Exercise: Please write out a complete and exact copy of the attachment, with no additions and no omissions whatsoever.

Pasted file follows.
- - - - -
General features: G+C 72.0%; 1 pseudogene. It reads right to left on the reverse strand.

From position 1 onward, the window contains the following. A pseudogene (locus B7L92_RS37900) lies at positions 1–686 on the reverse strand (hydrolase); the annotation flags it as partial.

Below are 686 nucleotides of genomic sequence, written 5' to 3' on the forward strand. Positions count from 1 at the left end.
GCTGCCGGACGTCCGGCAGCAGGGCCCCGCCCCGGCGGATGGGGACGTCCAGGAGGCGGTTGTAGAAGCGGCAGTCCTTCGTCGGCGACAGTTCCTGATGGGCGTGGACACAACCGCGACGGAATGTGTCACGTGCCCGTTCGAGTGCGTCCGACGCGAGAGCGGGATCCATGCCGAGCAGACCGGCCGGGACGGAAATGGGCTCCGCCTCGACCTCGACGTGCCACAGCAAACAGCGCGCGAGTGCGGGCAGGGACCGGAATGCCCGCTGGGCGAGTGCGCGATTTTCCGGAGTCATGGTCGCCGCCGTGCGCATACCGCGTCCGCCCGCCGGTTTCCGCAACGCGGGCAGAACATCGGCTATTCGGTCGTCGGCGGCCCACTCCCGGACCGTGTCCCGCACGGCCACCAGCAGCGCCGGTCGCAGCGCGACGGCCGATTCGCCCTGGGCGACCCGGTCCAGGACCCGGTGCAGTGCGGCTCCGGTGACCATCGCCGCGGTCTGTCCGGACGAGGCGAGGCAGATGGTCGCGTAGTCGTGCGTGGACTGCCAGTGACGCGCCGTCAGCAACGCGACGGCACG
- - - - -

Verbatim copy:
General features: G+C 72.0%; 1 pseudogene. It reads right to left on the reverse strand.

From position 1 onward, the window contains the following. A pseudogene (locus B7L92_RS37900) lies at positions 1–686 on the reverse strand (hydrolase); the annotation flags it as partial.

Below are 686 nucleotides of genomic sequence, written 5' to 3' on the forward strand. Positions count from 1 at the left end.
GCTGCCGGACGTCCGGCAGCAGGGCCCCGCCCCGGCGGATGGGGACGTCCAGGAGGCGGTTGTAGAAGCGGCAGTCCTTCGTCGGCGACAGTTCCTGATGGGCGTGGACACAACCGCGACGGAATGTGTCACGTGCCCGTTCGAGTGCGTCCGACGCGAGAGCGGGATCCATGCCGAGCAGACCGGCCGGGACGGAAATGGGCTCCGCCTCGACCTCGACGTGCCACAGCAAACAGCGCGCGAGTGCGGGCAGGGACCGGAATGCCCGCTGGGCGAGTGCGCGATTTTCCGGAGTCATGGTCGCCGCCGTGCGCATACCGCGTCCGCCCGCCGGTTTCCGCAACGCGGGCAGAACATCGGCTATTCGGTCGTCGGCGGCCCACTCCCGGACCGTGTCCCGCACGGCCACCAGCAGCGCCGGTCGCAGCGCGACGGCCGATTCGCCCTGGGCGACCCGGTCCAGGACCCGGTGCAGTGCGGCTCCGGTGACCATCGCCGCGGTCTGTCCGGACGAGGCGAGGCAGATGGTCGCGTAGTCGTGCGTGGACTGCCAGTGACGCGCCGTCAGCAACGCGACGGCACG